Do the holidays tend to "stress you out" and have you reaching for another cookie or piece of pie?
Well, it turns out you might not be as stressed out as you think.
Snacking, says UC stress neurobiologist Jim Herman, PhD, might be a preventive measure our body takes to keep us from being totally consumed by stress.
"In fact, when we're really completely stressed, we tend to eat less," he adds.
n November, Dr. Herman co-authored a presentation with postdoctoral fellow Yvonne Ulrich-Lai, PhD. They reported that rats consuming sugar snacks produced less of a stress-related hormone called corticosterone--which has been linked to obesity and decreased immune response.
Although he is quick to point out that eating to fight off stress has obvious implications for body weight and may in fact contribute to obesity, Dr. Herman says this work suggests there may be a way to "self-medicate" when exposed to psychological or physical stress.
But his research doesn't stop at sweet snacks.
Dr. Herman leads the stress neurobiology program in UC's department of psychiatry. His lab is located at Genome Research Institute, where his team, part of the Obesity Research Center, studies a wide range of relationships between the actions of the central nervous system and stress hormones to learn more about affective disease states and neuronal aging.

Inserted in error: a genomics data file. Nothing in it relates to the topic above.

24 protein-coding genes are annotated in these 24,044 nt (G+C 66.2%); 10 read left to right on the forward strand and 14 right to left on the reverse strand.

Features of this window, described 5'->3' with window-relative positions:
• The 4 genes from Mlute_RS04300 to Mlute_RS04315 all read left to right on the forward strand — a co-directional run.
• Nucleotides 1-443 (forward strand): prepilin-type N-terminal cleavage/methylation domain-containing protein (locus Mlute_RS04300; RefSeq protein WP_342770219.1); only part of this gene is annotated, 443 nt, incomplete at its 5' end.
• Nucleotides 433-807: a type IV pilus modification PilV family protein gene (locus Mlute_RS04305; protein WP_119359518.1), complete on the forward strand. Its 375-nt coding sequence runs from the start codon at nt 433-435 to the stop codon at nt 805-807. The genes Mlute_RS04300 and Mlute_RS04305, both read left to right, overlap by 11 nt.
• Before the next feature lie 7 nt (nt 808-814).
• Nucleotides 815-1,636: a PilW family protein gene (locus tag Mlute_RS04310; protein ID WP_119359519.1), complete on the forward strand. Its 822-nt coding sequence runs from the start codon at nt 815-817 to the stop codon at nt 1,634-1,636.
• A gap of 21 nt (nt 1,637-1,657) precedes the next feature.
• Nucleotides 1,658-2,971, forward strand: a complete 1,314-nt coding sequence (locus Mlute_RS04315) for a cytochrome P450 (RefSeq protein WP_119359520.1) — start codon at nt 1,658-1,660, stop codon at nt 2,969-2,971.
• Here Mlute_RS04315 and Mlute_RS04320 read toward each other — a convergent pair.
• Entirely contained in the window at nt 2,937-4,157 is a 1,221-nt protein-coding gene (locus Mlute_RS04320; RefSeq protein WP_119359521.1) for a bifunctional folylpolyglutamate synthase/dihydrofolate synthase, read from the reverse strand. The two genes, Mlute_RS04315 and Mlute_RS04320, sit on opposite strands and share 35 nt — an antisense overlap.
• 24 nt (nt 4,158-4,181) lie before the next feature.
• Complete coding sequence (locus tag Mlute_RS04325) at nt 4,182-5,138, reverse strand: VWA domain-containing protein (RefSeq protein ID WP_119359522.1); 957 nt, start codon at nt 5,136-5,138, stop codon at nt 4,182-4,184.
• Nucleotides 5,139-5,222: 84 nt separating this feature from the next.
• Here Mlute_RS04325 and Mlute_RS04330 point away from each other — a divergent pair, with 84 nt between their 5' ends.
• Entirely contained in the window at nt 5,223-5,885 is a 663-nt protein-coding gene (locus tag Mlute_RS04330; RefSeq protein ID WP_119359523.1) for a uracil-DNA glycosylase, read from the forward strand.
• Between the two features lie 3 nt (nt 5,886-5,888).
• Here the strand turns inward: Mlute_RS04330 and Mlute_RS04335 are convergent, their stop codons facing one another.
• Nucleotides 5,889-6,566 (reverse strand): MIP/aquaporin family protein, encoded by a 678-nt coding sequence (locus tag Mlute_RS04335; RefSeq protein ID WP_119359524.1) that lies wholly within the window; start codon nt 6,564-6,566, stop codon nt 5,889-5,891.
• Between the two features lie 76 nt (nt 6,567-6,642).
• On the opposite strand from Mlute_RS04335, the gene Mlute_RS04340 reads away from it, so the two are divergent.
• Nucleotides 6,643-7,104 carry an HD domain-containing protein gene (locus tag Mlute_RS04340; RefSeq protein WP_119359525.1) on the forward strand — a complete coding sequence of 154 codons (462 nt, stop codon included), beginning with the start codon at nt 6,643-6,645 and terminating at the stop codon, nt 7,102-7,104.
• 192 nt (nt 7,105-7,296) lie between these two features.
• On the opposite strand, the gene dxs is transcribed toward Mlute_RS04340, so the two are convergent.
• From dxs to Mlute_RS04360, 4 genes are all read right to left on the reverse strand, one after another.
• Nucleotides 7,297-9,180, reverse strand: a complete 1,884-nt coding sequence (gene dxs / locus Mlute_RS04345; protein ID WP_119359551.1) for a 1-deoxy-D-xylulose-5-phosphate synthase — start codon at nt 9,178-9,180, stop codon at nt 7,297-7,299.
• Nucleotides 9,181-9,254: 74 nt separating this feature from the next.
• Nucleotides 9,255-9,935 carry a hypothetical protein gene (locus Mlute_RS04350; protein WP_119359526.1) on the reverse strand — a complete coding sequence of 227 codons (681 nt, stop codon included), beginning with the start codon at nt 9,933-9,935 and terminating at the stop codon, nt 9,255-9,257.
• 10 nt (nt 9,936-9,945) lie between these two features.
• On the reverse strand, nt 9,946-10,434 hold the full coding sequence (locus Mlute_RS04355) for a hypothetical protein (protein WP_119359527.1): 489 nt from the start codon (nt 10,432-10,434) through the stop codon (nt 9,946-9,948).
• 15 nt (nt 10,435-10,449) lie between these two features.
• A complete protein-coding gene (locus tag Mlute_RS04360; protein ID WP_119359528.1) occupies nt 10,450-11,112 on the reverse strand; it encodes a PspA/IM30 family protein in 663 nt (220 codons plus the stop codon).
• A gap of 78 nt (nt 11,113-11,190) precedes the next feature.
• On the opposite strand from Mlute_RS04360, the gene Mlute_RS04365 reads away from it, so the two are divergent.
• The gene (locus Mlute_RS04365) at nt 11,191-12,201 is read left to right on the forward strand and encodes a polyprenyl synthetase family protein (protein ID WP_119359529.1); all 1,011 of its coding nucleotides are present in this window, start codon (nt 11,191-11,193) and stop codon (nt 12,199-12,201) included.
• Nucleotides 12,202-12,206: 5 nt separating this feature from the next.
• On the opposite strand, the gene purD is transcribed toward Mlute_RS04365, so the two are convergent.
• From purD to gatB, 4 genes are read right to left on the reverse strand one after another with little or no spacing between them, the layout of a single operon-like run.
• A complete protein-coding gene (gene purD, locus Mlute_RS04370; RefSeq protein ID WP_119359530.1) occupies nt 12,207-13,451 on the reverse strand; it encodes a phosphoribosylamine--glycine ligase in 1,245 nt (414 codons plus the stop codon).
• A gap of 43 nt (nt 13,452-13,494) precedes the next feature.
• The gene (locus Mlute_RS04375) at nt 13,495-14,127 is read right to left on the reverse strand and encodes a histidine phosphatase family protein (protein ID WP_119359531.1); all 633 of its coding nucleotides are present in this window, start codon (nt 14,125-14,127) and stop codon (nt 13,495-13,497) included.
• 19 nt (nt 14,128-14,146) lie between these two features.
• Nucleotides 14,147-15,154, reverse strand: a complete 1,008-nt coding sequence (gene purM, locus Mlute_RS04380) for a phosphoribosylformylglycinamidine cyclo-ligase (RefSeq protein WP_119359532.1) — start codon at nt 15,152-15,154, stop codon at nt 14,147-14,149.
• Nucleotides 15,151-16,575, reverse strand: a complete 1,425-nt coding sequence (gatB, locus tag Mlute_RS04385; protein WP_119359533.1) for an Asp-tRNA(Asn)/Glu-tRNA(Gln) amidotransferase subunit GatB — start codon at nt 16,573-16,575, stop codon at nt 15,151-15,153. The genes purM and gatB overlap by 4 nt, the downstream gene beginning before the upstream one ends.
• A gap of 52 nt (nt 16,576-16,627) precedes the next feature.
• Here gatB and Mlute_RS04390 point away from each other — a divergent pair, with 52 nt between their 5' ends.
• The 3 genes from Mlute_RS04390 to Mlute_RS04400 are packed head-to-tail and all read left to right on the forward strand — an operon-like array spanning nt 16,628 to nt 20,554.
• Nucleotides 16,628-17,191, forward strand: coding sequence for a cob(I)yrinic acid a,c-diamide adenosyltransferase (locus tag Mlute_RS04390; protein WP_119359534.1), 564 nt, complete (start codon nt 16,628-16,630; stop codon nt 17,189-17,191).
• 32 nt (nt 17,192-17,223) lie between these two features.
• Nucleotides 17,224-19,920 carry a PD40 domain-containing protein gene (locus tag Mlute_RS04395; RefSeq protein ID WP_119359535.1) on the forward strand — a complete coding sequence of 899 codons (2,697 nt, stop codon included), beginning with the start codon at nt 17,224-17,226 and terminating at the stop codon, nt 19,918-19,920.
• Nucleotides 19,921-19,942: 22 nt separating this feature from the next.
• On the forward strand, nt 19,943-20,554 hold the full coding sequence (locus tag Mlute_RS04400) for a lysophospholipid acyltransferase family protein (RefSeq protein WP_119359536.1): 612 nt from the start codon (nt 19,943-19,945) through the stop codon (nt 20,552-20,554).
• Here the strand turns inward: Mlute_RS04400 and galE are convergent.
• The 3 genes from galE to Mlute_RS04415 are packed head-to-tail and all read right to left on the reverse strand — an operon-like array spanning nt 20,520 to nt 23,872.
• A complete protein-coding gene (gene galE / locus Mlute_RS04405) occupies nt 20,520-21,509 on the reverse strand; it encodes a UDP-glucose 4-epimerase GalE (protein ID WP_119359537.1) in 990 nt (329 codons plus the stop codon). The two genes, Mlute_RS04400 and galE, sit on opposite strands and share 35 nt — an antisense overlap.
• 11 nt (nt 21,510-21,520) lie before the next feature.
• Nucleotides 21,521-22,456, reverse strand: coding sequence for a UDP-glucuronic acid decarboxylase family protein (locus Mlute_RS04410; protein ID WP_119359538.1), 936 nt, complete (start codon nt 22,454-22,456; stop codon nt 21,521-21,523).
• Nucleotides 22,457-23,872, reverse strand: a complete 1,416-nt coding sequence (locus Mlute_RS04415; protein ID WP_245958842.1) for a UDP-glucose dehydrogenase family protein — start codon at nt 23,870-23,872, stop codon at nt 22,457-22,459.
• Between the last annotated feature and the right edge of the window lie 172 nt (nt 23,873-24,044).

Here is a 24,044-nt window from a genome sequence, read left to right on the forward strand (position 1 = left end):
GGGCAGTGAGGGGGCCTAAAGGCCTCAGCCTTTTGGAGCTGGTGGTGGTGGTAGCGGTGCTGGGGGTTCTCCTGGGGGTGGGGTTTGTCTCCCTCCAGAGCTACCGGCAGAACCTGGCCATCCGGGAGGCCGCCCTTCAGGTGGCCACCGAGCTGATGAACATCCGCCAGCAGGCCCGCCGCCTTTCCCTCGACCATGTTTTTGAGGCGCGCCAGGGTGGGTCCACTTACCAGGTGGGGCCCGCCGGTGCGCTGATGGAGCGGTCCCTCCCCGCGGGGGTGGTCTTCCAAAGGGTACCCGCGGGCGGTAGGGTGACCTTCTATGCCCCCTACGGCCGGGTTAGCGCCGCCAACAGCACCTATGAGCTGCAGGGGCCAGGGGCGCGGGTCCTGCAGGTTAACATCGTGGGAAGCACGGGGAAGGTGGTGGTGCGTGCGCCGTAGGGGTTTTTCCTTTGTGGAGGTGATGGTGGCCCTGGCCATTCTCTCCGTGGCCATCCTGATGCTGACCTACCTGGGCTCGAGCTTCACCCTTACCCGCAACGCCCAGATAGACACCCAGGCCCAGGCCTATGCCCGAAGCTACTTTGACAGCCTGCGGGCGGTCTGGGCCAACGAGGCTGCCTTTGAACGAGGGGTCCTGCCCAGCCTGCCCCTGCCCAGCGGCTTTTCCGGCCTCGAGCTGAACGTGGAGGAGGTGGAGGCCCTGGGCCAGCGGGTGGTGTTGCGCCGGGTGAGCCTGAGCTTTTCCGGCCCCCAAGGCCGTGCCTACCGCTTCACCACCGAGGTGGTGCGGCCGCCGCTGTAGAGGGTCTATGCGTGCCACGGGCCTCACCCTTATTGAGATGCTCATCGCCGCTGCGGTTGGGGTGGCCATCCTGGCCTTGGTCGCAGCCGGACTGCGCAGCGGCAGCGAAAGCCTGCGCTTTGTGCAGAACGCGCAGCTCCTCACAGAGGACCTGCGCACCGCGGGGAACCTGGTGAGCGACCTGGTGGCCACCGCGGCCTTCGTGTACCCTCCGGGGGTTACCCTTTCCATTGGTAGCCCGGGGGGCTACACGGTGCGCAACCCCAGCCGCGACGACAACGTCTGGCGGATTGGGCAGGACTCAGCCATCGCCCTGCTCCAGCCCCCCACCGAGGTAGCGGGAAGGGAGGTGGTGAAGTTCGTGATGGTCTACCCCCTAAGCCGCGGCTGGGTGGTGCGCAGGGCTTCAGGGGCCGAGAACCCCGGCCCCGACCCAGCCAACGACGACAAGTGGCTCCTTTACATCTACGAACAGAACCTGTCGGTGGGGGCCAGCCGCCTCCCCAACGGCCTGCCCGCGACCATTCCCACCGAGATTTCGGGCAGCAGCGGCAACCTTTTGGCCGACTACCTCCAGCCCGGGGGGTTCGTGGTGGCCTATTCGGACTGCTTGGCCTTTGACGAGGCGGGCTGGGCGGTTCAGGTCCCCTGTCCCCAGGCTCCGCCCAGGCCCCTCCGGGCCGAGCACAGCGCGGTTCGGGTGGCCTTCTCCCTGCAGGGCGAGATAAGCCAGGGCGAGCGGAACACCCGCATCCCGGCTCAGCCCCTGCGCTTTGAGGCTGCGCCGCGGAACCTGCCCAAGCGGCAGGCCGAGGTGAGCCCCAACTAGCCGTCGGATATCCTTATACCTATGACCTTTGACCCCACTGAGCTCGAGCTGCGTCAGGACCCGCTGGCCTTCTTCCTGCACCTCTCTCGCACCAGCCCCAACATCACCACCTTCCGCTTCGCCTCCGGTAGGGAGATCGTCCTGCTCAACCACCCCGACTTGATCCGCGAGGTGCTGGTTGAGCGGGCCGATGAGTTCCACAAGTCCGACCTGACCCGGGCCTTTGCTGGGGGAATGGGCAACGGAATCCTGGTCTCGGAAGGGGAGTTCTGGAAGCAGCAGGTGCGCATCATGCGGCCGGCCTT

"In other words, we want to know how the body, particularly the brain, responds to stress and stress-related disorders," he says.
In laboratory experiments, Dr. Herman and his team recreate stressful situations and then view the body's reaction. In addition to their "sweet" finding, they recently discovered differences in stress response between males and females.
A study led by research assistant professor Helmer Figueiredo, PhD, found evidence that females might be more sensitive to chronic stress than males. In a 15-day study involving chronic-stress conditions, female rats produced more corticosterone than male rats--possibly leaving females at greater risk for the negative health affects associated with this hormone.
"Serious disorders such as major depression, anxiety and auto-immune dysfunctions, all linked to higher levels of circulating stress homones, are more prevalent among women than men," says Dr. Herman.
Understanding how the stress response is handled differently between males and females, Dr. Herman says, is a major goal for the development of "female-sensitive" drugs.
This year, Dr. Herman was awarded a National Institute for Mental Health (NIMH) grant to study neuroplasticity (the brain's ability to reorganize and make new connections) in depression.
"The brain is hard-wired to produce stress hormone responses," says Dr. Herman. "This grant is designed to test how chronic stress disrupts this wiring and causes symptoms of depression."